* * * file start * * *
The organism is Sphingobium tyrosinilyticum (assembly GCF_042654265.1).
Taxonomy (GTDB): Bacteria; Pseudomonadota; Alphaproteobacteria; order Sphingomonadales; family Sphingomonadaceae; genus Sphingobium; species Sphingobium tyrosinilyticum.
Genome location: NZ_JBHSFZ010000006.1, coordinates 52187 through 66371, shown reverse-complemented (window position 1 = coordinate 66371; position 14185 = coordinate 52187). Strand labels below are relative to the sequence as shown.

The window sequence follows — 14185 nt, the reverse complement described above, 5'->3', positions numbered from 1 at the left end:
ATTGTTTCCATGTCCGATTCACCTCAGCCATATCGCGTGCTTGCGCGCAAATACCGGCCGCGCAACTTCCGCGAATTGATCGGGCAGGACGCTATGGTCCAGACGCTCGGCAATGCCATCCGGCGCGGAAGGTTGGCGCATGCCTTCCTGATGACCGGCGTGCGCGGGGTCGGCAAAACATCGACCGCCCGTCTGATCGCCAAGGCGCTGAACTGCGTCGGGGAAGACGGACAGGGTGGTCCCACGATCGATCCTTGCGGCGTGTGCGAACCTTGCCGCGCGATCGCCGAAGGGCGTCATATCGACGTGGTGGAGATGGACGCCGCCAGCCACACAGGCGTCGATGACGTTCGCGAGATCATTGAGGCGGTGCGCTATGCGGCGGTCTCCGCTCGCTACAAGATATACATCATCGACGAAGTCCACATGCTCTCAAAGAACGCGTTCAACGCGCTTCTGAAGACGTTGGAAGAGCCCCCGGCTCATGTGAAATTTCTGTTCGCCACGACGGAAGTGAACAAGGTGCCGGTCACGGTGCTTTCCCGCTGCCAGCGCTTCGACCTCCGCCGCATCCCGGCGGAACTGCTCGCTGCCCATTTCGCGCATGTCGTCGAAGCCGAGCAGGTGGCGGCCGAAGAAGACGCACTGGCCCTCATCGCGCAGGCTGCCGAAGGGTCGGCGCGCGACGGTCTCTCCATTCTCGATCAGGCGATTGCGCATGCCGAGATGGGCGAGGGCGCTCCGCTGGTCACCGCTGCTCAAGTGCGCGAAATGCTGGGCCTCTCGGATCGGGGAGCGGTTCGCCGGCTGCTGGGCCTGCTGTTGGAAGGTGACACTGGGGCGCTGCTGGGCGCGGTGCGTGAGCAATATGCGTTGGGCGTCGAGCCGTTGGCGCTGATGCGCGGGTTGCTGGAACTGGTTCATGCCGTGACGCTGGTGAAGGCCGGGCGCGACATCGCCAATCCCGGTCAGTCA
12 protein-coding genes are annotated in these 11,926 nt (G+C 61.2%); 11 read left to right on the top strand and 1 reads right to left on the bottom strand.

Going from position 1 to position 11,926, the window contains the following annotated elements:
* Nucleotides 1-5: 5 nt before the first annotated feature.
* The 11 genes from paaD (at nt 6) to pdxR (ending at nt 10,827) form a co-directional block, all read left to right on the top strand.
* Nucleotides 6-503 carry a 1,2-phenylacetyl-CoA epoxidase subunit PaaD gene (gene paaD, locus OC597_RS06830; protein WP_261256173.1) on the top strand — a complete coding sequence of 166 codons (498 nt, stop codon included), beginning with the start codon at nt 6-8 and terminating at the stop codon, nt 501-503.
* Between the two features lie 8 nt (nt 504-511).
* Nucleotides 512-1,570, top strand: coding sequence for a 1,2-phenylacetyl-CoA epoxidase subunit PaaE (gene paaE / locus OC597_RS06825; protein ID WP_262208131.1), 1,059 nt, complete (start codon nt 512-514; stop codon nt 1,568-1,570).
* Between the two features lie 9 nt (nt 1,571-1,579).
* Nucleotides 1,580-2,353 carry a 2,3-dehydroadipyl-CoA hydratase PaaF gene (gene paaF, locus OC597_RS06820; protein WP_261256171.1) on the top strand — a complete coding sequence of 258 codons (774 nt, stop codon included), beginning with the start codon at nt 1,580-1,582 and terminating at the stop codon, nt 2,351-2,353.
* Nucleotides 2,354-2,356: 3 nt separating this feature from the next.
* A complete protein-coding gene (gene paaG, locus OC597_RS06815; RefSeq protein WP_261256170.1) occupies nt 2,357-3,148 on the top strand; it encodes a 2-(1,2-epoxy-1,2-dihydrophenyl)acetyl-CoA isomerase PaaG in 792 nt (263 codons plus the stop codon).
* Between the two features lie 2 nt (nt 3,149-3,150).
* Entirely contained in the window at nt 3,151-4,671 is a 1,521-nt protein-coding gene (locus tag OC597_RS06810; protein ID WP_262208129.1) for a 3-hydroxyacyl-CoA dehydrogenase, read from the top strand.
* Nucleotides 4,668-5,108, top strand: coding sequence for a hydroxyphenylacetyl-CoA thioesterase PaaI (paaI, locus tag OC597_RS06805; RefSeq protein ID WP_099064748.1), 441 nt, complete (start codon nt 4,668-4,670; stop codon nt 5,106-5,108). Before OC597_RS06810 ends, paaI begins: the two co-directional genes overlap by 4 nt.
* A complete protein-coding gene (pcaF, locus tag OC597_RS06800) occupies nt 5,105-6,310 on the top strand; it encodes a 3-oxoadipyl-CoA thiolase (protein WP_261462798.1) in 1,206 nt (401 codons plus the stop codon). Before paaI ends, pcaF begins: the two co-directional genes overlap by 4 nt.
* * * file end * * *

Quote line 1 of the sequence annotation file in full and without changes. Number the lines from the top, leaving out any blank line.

The organism is Sphingobium tyrosinilyticum (assembly GCF_042654265.1).